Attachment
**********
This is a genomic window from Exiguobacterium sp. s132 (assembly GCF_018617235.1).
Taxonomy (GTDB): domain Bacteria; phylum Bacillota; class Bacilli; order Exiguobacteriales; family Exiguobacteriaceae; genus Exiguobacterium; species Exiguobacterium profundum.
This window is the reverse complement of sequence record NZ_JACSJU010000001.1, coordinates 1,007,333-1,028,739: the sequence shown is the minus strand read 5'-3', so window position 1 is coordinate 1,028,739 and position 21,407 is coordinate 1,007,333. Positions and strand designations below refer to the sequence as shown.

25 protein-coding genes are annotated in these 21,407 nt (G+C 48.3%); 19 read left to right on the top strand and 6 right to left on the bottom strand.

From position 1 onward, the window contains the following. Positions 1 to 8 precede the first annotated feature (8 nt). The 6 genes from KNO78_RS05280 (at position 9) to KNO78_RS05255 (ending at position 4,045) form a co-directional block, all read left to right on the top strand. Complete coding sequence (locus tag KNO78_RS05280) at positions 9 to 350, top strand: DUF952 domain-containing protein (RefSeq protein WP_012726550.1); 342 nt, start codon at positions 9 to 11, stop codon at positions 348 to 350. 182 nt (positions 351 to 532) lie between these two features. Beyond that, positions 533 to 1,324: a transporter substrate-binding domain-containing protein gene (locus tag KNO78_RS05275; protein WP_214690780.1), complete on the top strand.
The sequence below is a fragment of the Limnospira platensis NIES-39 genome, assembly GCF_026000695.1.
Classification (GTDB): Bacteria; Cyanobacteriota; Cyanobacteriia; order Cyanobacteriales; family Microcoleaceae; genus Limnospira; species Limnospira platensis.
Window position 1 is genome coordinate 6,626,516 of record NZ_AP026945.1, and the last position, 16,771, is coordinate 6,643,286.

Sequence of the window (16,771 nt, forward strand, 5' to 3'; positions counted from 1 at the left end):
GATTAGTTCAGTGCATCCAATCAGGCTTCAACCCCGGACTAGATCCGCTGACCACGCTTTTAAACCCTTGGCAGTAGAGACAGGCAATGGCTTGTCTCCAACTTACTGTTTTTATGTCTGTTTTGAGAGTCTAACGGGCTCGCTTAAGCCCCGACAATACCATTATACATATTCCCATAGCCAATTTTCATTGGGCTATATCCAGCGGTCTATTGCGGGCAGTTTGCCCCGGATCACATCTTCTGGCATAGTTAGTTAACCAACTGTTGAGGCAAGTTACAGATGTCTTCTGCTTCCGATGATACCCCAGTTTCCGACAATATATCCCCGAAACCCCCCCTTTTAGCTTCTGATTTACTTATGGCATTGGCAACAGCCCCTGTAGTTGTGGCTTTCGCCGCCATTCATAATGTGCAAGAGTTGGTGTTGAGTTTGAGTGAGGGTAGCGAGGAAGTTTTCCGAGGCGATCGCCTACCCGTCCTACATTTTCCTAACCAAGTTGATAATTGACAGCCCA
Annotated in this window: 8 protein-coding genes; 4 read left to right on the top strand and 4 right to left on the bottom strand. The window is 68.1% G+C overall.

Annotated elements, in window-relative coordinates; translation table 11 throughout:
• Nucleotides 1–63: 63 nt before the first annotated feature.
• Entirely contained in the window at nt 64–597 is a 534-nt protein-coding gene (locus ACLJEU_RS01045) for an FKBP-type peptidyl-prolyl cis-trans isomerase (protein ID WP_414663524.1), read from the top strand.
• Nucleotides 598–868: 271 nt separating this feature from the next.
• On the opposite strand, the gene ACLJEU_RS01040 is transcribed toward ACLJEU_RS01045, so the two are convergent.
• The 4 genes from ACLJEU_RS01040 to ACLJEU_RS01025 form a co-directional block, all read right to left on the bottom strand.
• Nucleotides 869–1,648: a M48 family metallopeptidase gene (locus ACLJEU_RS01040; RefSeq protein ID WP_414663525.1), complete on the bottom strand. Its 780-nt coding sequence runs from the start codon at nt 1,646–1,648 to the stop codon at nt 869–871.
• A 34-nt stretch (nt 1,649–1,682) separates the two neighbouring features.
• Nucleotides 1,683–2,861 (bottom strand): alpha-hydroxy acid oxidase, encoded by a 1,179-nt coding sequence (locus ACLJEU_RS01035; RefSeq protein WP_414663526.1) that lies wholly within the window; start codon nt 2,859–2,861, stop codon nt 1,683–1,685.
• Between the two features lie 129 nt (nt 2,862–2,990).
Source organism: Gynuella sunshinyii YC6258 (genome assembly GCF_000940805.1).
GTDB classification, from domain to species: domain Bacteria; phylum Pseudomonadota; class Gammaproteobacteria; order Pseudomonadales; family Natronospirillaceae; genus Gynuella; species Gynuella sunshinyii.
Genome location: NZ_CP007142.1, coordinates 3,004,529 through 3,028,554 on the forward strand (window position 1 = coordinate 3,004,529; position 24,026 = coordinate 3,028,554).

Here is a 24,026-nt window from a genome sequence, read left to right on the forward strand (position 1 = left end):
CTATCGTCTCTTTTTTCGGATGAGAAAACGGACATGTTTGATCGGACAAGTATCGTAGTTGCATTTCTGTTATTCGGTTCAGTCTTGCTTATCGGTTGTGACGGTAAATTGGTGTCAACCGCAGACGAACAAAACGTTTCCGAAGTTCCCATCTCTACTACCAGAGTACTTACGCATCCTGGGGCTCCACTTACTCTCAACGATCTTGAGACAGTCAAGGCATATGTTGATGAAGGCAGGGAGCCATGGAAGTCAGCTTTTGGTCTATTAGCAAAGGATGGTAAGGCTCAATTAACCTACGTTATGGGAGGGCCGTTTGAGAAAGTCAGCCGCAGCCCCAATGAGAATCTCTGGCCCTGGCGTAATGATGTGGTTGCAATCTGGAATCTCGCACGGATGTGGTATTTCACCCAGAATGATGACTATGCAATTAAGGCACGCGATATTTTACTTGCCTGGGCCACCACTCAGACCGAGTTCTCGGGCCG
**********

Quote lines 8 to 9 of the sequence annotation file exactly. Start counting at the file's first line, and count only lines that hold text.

Window position 1 is genome coordinate 6,626,516 of record NZ_AP026945.1, and the last position, 16,771, is coordinate 6,643,286.

Sequence of the window (16,771 nt, forward strand, 5' to 3'; positions counted from 1 at the left end):